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Emerson has introduced the Rosemount 3408 Level Transmitter, a non-contacting radar device designed to optimise ease-of-use at every touchpoint, leading to increased site and worker safety and enhanced plant performance. The Rosemount 3408 is a versatile level measurement solution, suitable for use in a wide range of industries and applications, such as chemical storage, mixing tanks and open air applications.

While the benefits of radar level measurement are widely acknowledged, leading to the technology’s fast-growing adoption across multiple industries, radars are still sometimes perceived as being complex to commission, operate and maintain. Addressing this concern, the device provides a range of functions that reduce complexity throughout its lifecycle, including a highly intuitive interface, Bluetooth wireless technology remote capabilities, predictive alerts, in-situ verification, data historian and an upgradeable design.

The user interface provides clear pictorial instructions, allowing operators to be easily guided through installation, commissioning, proof-testing, operation and maintenance. This increased ease-of-use gives process and manufacturing organisations the confidence to replace time-consuming manual procedures, thereby helping to increase safety and maximise productivity.

The new device is based on frequency modulated continuous wave (FMCW) technology, which enables extremely accurate and reliable measurement, even in challenging process environments. It is also suitable for use in critical safety applications such as overfill prevention, as it is Safety Integrity Level (SIL) 2-certified and designed according to the International Electrotechnical Commission’s IEC 61508 standard relating to functional safety.

Emerson’s proprietary Smart Meter Verification software provides an easy means of verifying the health of the device, without interrupting the process. Official records of device verification are generated, simplifying compliance with regulatory requirements. In addition, an advanced diagnostics suite continuously monitors key device health and process parameters. This provides actionable information and predictive alerts that support preventative maintenance strategies, streamline troubleshooting and help increase process availability. A built-in historian enables users to access stored process data and alerts to gain process insights and aid troubleshooting.

The transmitter can be proof-tested remotely and in-situ, which makes the procedure quick and easy, saving time and increasing plant and worker safety. In the event of device failure, its exchangeable design enables the simple replacement of a cassette within the transmitter housing, rather than replacing the entire transmitter head. This saves both time and materials, making the device extremely cost-effective.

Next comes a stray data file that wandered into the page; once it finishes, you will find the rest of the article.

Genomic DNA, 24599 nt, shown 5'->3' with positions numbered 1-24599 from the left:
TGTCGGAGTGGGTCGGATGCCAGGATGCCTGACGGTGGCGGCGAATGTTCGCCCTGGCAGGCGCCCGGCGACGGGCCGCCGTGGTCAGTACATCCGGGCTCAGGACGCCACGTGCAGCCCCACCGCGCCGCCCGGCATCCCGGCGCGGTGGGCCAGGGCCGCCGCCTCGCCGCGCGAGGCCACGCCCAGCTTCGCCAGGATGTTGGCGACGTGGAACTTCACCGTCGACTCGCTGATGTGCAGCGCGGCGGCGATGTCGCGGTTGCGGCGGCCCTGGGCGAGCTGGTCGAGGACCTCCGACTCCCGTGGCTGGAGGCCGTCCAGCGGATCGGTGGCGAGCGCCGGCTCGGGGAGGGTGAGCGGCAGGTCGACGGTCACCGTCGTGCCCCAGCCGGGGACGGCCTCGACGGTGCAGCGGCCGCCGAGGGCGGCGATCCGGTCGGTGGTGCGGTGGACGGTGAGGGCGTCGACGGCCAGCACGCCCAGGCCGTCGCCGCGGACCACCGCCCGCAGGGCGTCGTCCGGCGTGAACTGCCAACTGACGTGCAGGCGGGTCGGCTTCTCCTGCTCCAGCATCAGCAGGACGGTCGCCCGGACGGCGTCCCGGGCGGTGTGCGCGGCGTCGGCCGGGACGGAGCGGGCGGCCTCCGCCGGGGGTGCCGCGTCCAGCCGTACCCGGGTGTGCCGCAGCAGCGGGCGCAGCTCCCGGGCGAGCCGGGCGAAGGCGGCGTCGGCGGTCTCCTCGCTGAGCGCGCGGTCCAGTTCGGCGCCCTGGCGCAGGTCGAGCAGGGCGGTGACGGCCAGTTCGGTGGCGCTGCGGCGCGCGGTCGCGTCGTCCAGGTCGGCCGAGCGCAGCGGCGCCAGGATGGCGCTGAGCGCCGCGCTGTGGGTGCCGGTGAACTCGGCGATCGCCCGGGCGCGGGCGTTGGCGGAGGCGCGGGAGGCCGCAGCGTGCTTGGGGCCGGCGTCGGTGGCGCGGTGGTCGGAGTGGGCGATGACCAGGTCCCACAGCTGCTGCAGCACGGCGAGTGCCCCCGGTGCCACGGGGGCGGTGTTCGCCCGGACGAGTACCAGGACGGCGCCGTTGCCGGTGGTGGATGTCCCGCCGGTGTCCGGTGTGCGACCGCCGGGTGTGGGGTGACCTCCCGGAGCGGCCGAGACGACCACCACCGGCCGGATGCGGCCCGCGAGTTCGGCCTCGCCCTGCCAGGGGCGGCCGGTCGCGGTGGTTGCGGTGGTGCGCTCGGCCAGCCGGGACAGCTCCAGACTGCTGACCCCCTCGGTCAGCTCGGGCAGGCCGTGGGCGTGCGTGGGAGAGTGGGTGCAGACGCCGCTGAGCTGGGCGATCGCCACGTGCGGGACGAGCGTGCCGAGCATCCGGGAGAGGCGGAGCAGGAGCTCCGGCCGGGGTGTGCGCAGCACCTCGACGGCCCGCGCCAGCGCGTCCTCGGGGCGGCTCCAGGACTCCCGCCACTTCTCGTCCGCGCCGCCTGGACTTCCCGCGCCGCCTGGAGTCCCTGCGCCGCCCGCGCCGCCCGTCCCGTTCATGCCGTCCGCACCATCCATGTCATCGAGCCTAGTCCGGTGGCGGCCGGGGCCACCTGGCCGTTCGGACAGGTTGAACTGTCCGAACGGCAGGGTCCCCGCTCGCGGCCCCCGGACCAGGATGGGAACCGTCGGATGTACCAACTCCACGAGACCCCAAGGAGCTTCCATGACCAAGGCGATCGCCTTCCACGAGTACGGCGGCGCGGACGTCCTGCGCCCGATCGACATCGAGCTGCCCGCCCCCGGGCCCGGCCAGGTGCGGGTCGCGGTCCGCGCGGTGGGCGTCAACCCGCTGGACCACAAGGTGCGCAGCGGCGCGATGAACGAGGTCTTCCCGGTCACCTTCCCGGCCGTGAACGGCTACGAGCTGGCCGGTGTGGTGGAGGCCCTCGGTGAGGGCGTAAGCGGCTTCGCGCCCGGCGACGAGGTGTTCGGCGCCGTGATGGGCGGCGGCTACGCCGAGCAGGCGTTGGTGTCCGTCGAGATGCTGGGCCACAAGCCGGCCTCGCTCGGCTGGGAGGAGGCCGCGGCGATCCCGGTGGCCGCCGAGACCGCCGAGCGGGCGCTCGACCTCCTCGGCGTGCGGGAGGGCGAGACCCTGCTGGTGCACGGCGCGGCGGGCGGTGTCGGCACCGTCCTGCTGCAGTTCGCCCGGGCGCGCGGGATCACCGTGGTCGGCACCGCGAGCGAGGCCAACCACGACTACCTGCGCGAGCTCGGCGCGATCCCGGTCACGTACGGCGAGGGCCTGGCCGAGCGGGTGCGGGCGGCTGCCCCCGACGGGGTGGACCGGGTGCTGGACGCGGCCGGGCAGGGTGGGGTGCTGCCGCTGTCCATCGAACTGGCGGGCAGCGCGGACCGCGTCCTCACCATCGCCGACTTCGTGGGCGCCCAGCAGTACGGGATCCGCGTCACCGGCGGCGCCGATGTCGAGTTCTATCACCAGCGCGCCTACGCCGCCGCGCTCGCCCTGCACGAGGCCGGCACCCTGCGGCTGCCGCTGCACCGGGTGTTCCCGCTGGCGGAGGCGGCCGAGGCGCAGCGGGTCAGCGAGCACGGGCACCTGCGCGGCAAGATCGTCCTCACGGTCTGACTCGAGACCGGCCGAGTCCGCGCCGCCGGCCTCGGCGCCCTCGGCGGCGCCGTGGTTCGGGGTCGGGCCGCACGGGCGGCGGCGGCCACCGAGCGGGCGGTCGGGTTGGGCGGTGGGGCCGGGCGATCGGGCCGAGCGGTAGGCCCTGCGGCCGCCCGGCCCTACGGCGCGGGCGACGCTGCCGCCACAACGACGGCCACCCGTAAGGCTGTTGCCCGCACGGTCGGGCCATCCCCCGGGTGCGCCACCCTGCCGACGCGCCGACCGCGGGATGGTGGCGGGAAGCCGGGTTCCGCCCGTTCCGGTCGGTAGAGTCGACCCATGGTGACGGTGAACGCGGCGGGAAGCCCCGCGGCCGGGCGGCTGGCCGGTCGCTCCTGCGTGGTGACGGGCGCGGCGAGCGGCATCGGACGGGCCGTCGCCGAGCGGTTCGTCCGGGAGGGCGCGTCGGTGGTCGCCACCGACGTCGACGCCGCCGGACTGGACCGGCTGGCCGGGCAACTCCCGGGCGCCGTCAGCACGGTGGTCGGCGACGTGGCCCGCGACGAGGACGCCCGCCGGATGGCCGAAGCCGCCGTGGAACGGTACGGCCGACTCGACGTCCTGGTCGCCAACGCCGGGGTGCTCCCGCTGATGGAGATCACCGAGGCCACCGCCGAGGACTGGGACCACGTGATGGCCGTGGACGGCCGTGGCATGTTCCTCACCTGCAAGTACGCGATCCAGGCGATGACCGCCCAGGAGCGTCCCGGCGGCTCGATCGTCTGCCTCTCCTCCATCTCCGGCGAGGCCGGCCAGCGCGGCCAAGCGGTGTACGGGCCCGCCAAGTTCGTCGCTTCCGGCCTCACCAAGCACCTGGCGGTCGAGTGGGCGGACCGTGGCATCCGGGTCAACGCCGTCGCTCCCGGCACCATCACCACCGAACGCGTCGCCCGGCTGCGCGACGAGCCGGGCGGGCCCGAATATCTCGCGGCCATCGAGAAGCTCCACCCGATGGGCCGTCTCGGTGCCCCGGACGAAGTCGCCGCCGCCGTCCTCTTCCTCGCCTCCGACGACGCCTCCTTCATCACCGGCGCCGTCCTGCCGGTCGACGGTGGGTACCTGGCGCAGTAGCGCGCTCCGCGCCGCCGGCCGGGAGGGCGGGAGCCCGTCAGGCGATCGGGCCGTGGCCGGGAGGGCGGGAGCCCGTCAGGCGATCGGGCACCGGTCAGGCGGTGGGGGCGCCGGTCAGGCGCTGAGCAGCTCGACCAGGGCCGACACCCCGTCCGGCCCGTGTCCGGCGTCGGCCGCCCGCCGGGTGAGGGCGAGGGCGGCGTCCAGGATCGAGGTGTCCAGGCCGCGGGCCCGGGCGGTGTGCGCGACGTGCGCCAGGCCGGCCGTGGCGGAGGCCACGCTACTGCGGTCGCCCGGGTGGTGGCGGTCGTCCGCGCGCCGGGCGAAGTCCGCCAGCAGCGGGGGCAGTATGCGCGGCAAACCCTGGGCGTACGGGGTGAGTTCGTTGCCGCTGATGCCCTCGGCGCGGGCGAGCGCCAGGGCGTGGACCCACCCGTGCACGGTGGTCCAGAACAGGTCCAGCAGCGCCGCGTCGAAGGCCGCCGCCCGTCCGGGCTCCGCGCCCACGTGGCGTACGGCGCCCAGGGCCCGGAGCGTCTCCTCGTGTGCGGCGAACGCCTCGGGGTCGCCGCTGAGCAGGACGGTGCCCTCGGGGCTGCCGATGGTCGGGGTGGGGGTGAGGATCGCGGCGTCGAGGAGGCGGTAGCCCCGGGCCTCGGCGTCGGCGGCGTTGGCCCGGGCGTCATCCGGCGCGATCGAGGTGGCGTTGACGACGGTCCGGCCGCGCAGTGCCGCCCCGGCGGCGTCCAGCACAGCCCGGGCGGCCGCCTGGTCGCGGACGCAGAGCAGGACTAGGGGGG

“The new generation of engineers expect modern automation technology to be very easy to implement, operate and maintain,” said Thense Korsbo, director of product management for Emerson’s radar level measurement business. “The onus is therefore on us to provide solutions that simplify operator tasks as much as possible, especially in safety-critical applications such as overfill prevention, and this was Emerson’s focus when designing the Rosemount 3408. This optimised ease-of-use will help organisations improve plant efficiency, reach their production targets and achieve the highest levels of safety.”

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New business facilities in Mexico

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Endress+Hauser Mexico has invested roughly 10 million euros in a new building. The recently occupied sales and service center is located in Naucalpan in the Mexico City metropolitan area. With 4,100 square meters of usable space, the center includes modern office facilities, an extensively equipped customer experience and process training center and a complete calibration lab.

 

Strengthening customer relationships

The building in Naucalpan reflects the solid growth of the Sales Center in recent years. It demonstrates a connection with the market and customers and enables further growth. At the heart of the building is a process training center where customers can practice using a variety of measurement instruments and simulate conditions similar to their own operating environments. Working together with experts from Endress+Hauser, they can then develop new solutions for their applications.